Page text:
There are two reasons for this, according to Florida monk expert Pranty: First, unlike every other parrot in the world, monks are not dependent on nest cavities for breeding. They build their own. Second: Perhaps because of these nests, in which they sleep year-round, monks are able to survive colder temperatures than most parrots.

San Francisco conures
Mark Bittner, unofficial caretaker of San Francisco's cherry-headed conures, feeds some of the semi-tame flock. A documentary about the birds will be released this fall. (Photo courtesy of Mark Bittner.)

Because all the other naturalized parrots are cavity nesters and cavities are scarce, it is believed that only about 20 percent of them nest and breed every year, Pranty says. Monks, on the other hand, can build their massive, multi-chambered twig-and-stick edifices in trees, telephone towers, fire escapes, stadium lights and all manner of natural and man-made structures. They are not obliged to depend on already existing nests.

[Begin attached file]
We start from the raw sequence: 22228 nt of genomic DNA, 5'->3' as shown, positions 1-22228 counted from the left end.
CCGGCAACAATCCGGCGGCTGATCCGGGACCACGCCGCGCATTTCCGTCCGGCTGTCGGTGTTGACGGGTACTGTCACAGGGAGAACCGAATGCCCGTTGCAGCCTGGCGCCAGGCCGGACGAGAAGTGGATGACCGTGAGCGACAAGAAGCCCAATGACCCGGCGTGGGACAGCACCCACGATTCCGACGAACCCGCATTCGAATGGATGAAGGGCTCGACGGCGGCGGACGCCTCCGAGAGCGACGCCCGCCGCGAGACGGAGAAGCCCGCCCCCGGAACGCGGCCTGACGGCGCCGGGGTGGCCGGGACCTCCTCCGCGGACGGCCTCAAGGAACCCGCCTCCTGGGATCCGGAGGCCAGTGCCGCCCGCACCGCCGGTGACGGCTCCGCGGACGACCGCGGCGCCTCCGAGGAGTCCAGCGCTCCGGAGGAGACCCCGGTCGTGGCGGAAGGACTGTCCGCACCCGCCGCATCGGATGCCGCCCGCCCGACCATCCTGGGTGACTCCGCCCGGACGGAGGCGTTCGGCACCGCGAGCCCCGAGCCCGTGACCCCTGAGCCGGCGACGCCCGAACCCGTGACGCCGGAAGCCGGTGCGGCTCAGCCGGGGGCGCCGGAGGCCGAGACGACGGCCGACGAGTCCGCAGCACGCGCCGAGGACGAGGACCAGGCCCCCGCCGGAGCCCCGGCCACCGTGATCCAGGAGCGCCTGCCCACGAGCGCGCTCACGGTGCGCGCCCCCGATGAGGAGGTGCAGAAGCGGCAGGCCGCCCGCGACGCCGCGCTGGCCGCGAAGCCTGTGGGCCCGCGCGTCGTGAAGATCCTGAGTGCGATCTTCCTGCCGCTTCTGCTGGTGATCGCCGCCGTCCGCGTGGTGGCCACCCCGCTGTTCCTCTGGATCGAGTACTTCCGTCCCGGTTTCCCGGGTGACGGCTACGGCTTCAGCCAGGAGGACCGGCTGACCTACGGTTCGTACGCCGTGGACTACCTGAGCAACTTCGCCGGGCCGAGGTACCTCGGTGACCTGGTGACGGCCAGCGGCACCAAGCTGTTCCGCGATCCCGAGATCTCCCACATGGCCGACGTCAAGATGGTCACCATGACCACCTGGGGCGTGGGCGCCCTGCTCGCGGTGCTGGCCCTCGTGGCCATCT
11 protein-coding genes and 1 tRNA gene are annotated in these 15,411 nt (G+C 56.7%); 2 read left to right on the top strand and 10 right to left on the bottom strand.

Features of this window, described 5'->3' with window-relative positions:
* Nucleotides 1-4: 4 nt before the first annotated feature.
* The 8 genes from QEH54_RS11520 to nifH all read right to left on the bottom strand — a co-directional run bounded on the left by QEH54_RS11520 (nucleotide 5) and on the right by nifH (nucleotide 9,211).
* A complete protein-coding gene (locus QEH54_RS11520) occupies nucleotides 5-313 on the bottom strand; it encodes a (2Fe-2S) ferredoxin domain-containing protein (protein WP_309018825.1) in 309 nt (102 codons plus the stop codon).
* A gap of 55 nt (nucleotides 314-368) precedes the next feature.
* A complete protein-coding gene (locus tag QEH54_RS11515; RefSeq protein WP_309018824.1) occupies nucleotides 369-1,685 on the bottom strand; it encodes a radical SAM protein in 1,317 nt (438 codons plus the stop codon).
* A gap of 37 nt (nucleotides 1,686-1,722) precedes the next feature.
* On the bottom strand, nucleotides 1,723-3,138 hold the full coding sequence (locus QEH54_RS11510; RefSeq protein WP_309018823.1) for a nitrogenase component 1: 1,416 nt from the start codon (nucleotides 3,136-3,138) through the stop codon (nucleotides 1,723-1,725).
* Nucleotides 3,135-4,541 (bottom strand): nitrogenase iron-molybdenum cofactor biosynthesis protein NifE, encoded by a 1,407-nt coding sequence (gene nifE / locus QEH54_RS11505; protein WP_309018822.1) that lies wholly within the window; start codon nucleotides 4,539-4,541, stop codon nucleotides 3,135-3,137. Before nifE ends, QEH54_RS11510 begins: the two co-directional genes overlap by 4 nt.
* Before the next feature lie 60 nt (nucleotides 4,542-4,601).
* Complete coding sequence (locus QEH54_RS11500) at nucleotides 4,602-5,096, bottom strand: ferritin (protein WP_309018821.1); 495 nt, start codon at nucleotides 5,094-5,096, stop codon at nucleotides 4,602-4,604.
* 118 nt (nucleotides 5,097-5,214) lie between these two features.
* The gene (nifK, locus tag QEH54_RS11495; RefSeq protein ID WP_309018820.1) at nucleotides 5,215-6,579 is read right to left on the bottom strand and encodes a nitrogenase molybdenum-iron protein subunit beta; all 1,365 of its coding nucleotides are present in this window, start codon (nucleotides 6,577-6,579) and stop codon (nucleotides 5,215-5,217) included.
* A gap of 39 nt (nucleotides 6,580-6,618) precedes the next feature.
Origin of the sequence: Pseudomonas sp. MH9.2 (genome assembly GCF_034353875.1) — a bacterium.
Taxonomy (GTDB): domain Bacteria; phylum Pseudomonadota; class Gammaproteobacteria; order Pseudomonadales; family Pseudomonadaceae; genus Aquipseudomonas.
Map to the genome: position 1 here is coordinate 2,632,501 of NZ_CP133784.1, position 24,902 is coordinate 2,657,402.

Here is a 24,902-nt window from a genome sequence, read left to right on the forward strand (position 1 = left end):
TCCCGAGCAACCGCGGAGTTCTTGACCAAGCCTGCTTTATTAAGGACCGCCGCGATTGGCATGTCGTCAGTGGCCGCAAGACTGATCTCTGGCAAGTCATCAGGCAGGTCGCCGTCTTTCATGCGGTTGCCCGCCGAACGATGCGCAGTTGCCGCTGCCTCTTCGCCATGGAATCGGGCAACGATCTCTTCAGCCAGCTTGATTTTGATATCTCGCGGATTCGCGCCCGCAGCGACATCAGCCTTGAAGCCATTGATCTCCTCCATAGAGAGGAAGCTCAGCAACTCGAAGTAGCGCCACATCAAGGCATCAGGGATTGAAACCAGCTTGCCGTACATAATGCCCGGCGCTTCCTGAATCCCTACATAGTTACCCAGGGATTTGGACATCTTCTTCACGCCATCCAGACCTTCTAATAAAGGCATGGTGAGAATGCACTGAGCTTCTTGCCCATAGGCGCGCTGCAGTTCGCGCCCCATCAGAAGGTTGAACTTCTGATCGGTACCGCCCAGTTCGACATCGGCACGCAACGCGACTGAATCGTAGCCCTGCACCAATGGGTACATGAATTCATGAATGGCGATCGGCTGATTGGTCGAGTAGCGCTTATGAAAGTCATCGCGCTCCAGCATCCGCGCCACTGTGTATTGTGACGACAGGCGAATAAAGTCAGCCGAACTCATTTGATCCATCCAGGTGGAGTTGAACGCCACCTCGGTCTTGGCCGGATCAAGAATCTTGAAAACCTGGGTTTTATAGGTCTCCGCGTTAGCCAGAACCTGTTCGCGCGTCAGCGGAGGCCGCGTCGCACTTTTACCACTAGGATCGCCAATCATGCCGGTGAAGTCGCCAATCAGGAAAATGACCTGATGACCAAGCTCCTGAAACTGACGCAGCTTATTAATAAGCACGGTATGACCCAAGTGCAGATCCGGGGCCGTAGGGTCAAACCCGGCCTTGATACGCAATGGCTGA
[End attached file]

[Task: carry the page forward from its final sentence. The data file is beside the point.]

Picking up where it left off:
Monk nests are composed of multiple chambers, each occupied by a nesting pair. When an entire colony roosts together in such a nest, the temperature stays significantly warmer than the air outside. This is how monks are thought to survive in Illinois, Connecticut and other inhospitably cold states where they are found in significant numbers.

In 1999 and 2000, Pranty conducted the Florida Monk Parakeet Survey and Mapping Project, during which he attempted, with the help of volunteers, to find and map monk parakeet nests in Florida. In all, the project found and mapped 1,042 nests occupied by an estimated 3,800 birds. However, Pranty says, he is certain that there are at least 10,000 monks in Florida, and that is a conservative estimate.

"There were some places, in Miami, St. Pete, Ft. Lauderdale, where there were more nests than we were able to count," says Pranty. "Where you could drive down every other street and find a nest. One of the problems in those places is that there are people who raid the nests for the pet trade, and for that reason, the birders in those areas will not tell anyone where the nests are. Friends of mine won't even tell me. They're afraid of the nest raiders, and they're afraid that someone from a state agency might try to eradicate them."

Here today...